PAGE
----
The first step is to color block your front bodice piece. Print out your front bodice pattern piece and draw a curved line where you want the two fabrics to meet. Keep in mind that there is a 1 cm seam allowance at the neck and armholes to attach the bands. Cut your pattern pieces, then trace them and add seam allowance along the curved line. I added a 1/4 inch seam allowance here.
Now cut out your two bodice pieces from your different fabrics and pin them along the curved edge, right sides together. I mark the center of each piece and pin it together there first, then at each edge. Then I carefully match up the rest of the fabric. Sew together with a 1/4 inch seam allowance.
Finish edge, if desired, then press open with the seam allowance down towards the bottom half of the bodice. Top stitch using a stretch stitch or a lengthened regular stitch.
Assemble the back of the bodice almost as directed except with 2 big differences. First, you’ll sandwich a cape between the bottom back piece and the “edging,” as it’s called in the pattern. Also, instead of the top back piece overlapping the bottom piece, I switched it to accommodate the cape.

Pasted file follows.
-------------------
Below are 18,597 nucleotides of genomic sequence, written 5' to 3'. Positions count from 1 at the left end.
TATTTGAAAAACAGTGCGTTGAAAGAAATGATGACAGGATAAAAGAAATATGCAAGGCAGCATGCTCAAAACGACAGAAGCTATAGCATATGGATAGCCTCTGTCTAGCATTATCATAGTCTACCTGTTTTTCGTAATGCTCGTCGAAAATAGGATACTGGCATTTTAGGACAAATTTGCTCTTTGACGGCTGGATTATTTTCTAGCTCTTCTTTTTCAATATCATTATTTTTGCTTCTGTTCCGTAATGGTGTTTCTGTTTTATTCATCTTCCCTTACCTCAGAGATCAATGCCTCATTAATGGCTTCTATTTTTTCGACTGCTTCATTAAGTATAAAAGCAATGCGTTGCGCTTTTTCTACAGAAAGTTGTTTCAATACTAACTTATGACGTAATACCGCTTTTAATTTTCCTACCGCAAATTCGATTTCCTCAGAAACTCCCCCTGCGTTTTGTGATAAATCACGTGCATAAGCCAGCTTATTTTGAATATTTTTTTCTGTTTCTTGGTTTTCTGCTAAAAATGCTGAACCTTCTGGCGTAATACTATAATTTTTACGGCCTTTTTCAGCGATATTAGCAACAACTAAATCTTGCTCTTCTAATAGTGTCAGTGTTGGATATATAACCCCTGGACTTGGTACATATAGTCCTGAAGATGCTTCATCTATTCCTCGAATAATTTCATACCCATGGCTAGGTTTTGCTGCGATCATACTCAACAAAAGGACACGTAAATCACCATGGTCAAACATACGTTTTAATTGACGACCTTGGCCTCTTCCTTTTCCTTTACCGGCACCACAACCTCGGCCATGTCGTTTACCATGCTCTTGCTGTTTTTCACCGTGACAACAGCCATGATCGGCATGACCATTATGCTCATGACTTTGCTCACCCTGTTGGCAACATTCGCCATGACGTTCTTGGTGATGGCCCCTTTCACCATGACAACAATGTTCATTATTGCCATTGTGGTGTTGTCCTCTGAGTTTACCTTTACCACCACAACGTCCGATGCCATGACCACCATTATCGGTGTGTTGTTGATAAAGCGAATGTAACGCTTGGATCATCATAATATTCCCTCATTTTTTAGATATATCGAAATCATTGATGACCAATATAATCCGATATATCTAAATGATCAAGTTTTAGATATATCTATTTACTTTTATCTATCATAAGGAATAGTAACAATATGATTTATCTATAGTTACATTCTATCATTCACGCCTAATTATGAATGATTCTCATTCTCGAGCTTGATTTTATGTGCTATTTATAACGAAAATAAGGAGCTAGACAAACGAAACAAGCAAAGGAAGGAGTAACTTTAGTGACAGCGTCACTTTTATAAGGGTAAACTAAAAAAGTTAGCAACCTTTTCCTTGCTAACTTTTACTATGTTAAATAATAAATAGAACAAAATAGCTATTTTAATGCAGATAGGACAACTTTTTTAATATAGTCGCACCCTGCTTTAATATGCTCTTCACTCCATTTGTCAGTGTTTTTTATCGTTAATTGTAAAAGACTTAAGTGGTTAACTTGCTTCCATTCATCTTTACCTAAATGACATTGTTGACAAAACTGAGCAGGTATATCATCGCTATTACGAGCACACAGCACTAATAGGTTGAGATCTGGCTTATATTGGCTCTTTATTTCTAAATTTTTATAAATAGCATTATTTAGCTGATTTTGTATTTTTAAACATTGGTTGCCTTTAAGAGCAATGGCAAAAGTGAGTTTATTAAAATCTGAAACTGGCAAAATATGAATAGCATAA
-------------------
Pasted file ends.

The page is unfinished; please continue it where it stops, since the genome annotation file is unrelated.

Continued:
Cut your cape fabric into a rectangle, the length you want the cape to be and a couple times wider than the finished width. Gather the width with 2 rows of basting stitches.
*IMPORTANT* I forgot this next part and had to redo it, so pay more attention to what I say, than what you see in the pic below!
Starting 1 cm in on each side of the bodice, pin the cape onto the bottom back bodice piece, right sides up. You’ll want to leave that 1 cm of bodice on each end because that is the seam allowance for the side seams and you don’t want your cape getting sewn up in that.
Baste the cape to the bottom back piece with a 1/4 inch seam allowance.
Attach the “edging” as directed in the pattern with the cape sandwiched between the bodice and edging. Finish the edge and press the binding up and seam allowance down.
Below you can see the 1 cm of bodice extending past the edge of the cape. Flip the cape up and top stitch along the seam (with a stretch stitch or lengthened regular stitch) securing the seam allowance down.
Finish assembling the bodice as directed, except you’ll want to place the bottom back bodice piece over the top piece.
The last thing I added was a full circle skirt, for twirling.